[SOLVED] Wifi adapter TP-Link TL-WN823N must be reconnected for it to work

I hope I understand you right, I disabled IPv6 in the network manager GUI, leaved IPv4 so that it obtained an IP from DHCP server. Same procedure as always, I restarted but it did not connect automatically.

But in General tab is set to connect automatically? Also, the password, is is set to be used for all users?

yes it is. It connects automatically if i reconnect the wifi stick, but not at bootup.Screenshot%20from%202018-07-22%2021-53-42

Oh ... i see ... well, see if you can trace some USB event that shows connect/disconnect
I have one issue that is similar, and i can see the event16 that connects and disconnects this particular device in the same time, so i have to turn it on again ... For me it doesn't happen with the 4.14 kernel but with all above that. I was able to see this only in Xorg log right after boot, and after that, same event works as it should. I'm still looking for more about it, but i couldn't find something coherent so far.

Maybe you can see something in the cli-output I posted above. I think there you can see the connect/disconnect of the stick in the output of the journalctl command.

Otherwise can you tell me where to find such a log or how to log the right events? I will then post it tomorrow.

By the way thank you guys for your fast response and help :slight_smile:

All those lines of output and only one line identified the actual adapter model. As fhdk mentioned earlier the kernel modules are not what you want to be using. I am out at the moment and only have use of my phone. When I get home I will send you instructions on the proper driver to install. Thanks for posting the outputs.

I did some research on the available drivers and found out that the kernel modules have been greatly improved recently. Some posts claim the newer rtl8xxxu kernel modules are working as well (or better) than the proprietary drivers from Realtek. So the first thing to try is getting the native kernel modules to work without having to remove and reinsert the wifi dongle. Start your computer normally with the wifi dongle inserted. After your computer is fully started enter each of these commands one at a time.

sudo systemctl stop NetworkManager

sudo ip link set wlp0s20u4 down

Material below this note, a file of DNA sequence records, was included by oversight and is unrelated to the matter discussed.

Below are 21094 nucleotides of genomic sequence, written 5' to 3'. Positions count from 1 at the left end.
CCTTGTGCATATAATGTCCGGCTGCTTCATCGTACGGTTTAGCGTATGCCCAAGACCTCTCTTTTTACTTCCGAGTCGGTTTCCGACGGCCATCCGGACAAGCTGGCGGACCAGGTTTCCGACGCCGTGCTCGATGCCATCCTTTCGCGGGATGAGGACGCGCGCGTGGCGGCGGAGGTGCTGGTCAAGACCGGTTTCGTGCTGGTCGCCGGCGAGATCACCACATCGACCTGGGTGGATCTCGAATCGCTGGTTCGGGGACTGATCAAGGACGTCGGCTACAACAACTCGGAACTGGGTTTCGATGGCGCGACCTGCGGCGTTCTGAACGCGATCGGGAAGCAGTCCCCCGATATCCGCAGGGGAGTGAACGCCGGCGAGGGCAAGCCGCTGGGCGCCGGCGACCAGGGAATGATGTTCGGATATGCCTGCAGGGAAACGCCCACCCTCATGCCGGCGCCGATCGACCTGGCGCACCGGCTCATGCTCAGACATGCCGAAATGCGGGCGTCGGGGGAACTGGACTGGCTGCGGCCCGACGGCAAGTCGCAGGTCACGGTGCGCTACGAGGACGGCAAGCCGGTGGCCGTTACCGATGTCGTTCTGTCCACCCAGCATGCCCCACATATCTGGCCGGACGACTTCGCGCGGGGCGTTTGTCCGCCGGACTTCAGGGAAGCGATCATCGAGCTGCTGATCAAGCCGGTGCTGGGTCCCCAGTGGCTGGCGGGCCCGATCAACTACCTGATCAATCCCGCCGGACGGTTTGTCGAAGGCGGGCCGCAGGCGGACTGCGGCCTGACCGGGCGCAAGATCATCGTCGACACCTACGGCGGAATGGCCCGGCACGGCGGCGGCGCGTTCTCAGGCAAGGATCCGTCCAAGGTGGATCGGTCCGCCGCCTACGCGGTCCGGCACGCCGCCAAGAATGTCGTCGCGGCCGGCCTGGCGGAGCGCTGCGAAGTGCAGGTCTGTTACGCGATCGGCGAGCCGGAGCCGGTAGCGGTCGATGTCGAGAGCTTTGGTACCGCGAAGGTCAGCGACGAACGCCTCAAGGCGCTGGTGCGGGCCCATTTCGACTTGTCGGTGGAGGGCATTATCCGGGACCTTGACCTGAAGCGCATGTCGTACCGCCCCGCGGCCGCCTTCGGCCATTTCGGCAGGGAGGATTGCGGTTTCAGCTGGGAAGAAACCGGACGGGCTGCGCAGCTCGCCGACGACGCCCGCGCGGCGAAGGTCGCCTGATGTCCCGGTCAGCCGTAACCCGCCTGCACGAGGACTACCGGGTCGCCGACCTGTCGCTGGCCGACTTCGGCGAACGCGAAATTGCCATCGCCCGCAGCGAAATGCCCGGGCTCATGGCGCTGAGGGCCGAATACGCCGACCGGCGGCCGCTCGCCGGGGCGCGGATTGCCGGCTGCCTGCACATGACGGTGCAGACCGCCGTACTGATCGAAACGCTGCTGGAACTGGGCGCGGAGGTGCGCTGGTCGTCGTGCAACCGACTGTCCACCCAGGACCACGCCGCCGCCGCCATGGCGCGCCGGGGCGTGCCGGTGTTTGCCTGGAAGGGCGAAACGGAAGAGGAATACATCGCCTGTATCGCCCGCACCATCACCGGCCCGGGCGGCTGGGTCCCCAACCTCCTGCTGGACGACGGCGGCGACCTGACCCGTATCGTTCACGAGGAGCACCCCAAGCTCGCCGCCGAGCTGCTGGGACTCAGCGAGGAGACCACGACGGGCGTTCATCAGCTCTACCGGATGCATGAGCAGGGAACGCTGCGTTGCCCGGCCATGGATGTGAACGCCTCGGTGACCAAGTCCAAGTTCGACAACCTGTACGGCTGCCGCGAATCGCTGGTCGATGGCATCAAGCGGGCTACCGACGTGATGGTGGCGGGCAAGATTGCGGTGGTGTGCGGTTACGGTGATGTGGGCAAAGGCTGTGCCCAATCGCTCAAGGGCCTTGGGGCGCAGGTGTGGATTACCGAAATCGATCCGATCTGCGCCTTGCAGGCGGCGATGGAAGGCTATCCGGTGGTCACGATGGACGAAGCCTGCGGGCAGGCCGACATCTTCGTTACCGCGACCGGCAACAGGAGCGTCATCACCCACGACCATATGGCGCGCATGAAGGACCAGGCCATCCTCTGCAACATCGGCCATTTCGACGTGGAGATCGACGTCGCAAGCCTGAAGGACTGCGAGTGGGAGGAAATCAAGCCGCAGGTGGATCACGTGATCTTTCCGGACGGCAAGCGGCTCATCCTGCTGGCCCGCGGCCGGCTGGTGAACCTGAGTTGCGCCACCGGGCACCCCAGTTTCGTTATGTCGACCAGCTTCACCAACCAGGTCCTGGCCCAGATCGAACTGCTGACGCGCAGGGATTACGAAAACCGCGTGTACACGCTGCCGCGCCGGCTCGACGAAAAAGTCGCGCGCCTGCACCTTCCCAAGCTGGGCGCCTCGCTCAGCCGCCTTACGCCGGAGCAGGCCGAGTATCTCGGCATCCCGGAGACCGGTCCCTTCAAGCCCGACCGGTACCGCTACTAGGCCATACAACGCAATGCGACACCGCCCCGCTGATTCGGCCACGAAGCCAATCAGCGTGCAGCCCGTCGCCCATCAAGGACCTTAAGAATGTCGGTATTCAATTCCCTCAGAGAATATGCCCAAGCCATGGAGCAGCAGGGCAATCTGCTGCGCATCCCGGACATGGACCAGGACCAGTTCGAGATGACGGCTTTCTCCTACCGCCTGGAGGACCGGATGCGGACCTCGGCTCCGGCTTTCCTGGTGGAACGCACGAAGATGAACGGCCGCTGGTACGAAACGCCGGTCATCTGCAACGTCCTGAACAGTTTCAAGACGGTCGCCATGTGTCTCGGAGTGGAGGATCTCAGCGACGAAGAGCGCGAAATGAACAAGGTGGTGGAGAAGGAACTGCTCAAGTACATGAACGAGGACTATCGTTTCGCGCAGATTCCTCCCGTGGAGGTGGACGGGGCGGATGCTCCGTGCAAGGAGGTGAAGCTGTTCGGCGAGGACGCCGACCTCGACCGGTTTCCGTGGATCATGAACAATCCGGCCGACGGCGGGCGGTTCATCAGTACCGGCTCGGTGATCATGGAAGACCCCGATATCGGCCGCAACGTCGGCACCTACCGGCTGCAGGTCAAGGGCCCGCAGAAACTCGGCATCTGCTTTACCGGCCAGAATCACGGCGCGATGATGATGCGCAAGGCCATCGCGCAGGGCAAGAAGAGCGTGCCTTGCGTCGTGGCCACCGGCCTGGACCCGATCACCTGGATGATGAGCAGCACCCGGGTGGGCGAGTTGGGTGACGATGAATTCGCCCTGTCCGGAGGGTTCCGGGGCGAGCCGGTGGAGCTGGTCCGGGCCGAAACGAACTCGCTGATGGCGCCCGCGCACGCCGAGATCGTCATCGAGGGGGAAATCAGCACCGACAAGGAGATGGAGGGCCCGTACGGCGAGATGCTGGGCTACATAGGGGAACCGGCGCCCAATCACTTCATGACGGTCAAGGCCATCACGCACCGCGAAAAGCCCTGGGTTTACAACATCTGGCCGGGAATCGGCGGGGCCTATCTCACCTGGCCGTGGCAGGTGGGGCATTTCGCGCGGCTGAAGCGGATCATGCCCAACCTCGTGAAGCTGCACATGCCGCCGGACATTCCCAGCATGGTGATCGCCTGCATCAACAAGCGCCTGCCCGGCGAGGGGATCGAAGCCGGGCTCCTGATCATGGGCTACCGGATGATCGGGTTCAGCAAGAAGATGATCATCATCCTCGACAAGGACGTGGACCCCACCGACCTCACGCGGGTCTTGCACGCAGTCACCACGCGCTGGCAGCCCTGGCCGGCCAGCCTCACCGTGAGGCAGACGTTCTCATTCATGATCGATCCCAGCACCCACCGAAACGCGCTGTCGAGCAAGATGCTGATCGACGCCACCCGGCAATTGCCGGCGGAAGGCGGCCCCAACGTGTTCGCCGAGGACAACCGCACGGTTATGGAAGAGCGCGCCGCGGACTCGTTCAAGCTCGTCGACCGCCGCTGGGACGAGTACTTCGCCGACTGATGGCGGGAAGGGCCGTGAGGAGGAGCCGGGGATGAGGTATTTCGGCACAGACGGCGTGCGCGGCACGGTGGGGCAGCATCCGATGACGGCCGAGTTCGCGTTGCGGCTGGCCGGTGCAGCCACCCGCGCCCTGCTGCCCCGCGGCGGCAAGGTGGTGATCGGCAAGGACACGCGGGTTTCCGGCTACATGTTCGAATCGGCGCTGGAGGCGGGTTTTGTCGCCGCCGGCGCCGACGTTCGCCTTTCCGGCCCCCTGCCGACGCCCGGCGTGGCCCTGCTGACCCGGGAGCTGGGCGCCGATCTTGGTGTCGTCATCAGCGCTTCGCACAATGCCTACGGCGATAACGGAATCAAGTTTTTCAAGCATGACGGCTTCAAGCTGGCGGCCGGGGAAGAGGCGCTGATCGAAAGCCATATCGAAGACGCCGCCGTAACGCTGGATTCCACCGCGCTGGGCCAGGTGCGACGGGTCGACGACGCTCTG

sudo modprobe -r rtl8xxxu

sudo modprobe rtl8xxxu

sudo ip link set wlp0s20u4 up

sudo systemctl start NetworkManager

Please post all input/outputs from the above commands.

If this procedure works properly it can easily be scripted to load automatically at startup so that removing/reinserting your wifi dongle is no longer necessary.

In many cases the reverse engineered Linux drivers may never quite achieve the speeds or stability of the drivers that were written specifically for Windows. Even the best Linux drivers may not perform as well as the Windows driver. Hopefully we can achieve satisfactory performance with the native kernel driver for you with out a ton of extra work.

There are easily 4 different driver versions that may work with this card. Before we change drivers I think we should tinker a bit to see if we can get the native drivers working satisfactorily for you. Try the above procedure and let me know how things work afterwards.

You can tweak the power saving settings to see if that improves performance.

Network Managers default power saving settings can cause problems sometimes. Let's alter the defaults.

Create a new file:

sudo nano /etc/NetworkManager/conf.d/default-wifi-powersave-on.conf

in the file create or copy and paste the text below. the default is 3, 2 is less aggressive and more reliable with USB adapters:

wifi.powersave = 2

Reboot and test for improvement.

Could you also please post:

modinfo rtl8xxxu
1 Like

@tbg you are a genius - the commands of you worked perfekt. After this commands the wifi activates and connects automatically. Take a look:

[klaus@klaus-pc ~]$ sudo systemctl stop NetworkManager
[sudo] password for klaus: 
[klaus@klaus-pc ~]$ sudo ip link set wlp0s20u4 down
[klaus@klaus-pc ~]$ sudo modprobe -r rtl8xxxu
[klaus@klaus-pc ~]$ sudo modprobe rtl8xxxu
[klaus@klaus-pc ~]$ sudo ip link set wlp0s20u4 up
[klaus@klaus-pc ~]$ sudo systemctl start NetworkManager

The speedtest shows before the tweak of the power savings this values:

After the reboot this values showed up:

I got similar values before, around 11 download and 0.75 upload. (For comparing under Windows i get ~70 download) So no real improvement based on the power settings. Basically I am already happy if it connects automatically, but a little more speed, without heavy tweaking would be nice.

There you see the last output:

[klaus@klaus-pc ~]$ modinfo rtl8xxxu
filename:       /lib/modules/4.14.54-1-MANJARO/kernel/drivers/net/wireless/realtek/rtl8xxxu/rtl8xxxu.ko.xz
firmware:       rtlwifi/rtl8723bu_bt.bin
firmware:       rtlwifi/rtl8723bu_nic.bin
firmware:       rtlwifi/rtl8192eu_nic.bin
firmware:       rtlwifi/rtl8192cufw_TMSC.bin
firmware:       rtlwifi/rtl8192cufw_B.bin
firmware:       rtlwifi/rtl8192cufw_A.bin
firmware:       rtlwifi/rtl8723aufw_B_NoBT.bin
firmware:       rtlwifi/rtl8723aufw_B.bin
firmware:       rtlwifi/rtl8723aufw_A.bin
license:        GPL
description:    RTL8XXXu USB mac80211 Wireless LAN Driver
author:         Jes Sorensen <Jes.Sorensen@gmail.com>
srcversion:     8ECBECDF88CCF9717CB1423
alias:          usb:v0BDAp818Cd*dc*dsc*dp*icFFiscFFipFFin*
alias:          usb:v2019pAB33d*dc*dsc*dp*icFFiscFFipFFin*
alias:          usb:v2357p0107d*dc*dsc*dp*icFFiscFFipFFin*
alias:          usb:v7392p7822d*dc*dsc*dp*icFFiscFFipFFin*
alias:          usb:v4855p0091d*dc*dsc*dp*icFFiscFFipFFin*
alias:          usb:v2357p0100d*dc*dsc*dp*icFFiscFFipFFin*
alias:          usb:v20F4p624Dd*dc*dsc*dp*icFFiscFFipFFin*
alias:          usb:v2019pAB2Bd*dc*dsc*dp*icFFiscFFipFFin*
alias:          usb:v2001p330Ad*dc*dsc*dp*icFFiscFFipFFin*
alias:          usb:v2001p3309d*dc*dsc*dp*icFFiscFFipFFin*
alias:          usb:v2001p3307d*dc*dsc*dp*icFFiscFFipFFin*
alias:          usb:v0E66p0020d*dc*dsc*dp*icFFiscFFipFFin*
alias:          usb:v0E66p0019d*dc*dsc*dp*icFFiscFFipFFin*
alias:          usb:v0BDAp2E2Ed*dc*dsc*dp*icFFiscFFipFFin*
alias:          usb:v0846pF001d*dc*dsc*dp*icFFiscFFipFFin*
alias:          usb:v0846p9021d*dc*dsc*dp*icFFiscFFipFFin*